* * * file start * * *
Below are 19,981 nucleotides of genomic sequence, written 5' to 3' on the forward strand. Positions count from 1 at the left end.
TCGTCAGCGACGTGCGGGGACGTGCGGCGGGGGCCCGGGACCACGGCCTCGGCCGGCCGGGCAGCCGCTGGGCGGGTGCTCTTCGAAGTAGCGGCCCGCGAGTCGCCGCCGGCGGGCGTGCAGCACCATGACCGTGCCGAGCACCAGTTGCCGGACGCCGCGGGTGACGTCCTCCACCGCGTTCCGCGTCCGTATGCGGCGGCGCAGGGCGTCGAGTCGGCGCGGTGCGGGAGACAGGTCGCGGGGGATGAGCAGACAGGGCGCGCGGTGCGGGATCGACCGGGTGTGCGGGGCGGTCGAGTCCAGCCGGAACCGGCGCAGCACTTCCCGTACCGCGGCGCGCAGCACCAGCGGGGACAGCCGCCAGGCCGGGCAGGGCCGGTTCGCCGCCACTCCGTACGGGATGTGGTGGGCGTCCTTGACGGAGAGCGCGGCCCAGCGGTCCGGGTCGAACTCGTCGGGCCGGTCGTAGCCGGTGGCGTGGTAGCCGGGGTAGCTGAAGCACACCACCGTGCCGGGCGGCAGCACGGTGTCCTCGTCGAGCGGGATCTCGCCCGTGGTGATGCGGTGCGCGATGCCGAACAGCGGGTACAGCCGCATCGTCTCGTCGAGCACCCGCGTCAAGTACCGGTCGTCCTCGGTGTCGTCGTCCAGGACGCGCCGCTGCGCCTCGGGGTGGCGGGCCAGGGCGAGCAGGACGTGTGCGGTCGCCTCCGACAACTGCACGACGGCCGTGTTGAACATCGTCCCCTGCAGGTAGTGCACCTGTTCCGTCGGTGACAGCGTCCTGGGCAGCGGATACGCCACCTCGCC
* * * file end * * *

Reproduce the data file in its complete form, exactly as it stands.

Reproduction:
Below are 19,981 nucleotides of genomic sequence, written 5' to 3' on the forward strand. Positions count from 1 at the left end.
TCGTCAGCGACGTGCGGGGACGTGCGGCGGGGGCCCGGGACCACGGCCTCGGCCGGCCGGGCAGCCGCTGGGCGGGTGCTCTTCGAAGTAGCGGCCCGCGAGTCGCCGCCGGCGGGCGTGCAGCACCATGACCGTGCCGAGCACCAGTTGCCGGACGCCGCGGGTGACGTCCTCCACCGCGTTCCGCGTCCGTATGCGGCGGCGCAGGGCGTCGAGTCGGCGCGGTGCGGGAGACAGGTCGCGGGGGATGAGCAGACAGGGCGCGCGGTGCGGGATCGACCGGGTGTGCGGGGCGGTCGAGTCCAGCCGGAACCGGCGCAGCACTTCCCGTACCGCGGCGCGCAGCACCAGCGGGGACAGCCGCCAGGCCGGGCAGGGCCGGTTCGCCGCCACTCCGTACGGGATGTGGTGGGCGTCCTTGACGGAGAGCGCGGCCCAGCGGTCCGGGTCGAACTCGTCGGGCCGGTCGTAGCCGGTGGCGTGGTAGCCGGGGTAGCTGAAGCACACCACCGTGCCGGGCGGCAGCACGGTGTCCTCGTCGAGCGGGATCTCGCCCGTGGTGATGCGGTGCGCGATGCCGAACAGCGGGTACAGCCGCATCGTCTCGTCGAGCACCCGCGTCAAGTACCGGTCGTCCTCGGTGTCGTCGTCCAGGACGCGCCGCTGCGCCTCGGGGTGGCGGGCCAGGGCGAGCAGGACGTGTGCGGTCGCCTCCGACAACTGCACGACGGCCGTGTTGAACATCGTCCCCTGCAGGTAGTGCACCTGTTCCGTCGGTGACAGCGTCCTGGGCAGCGGATACGCCACCTCGCC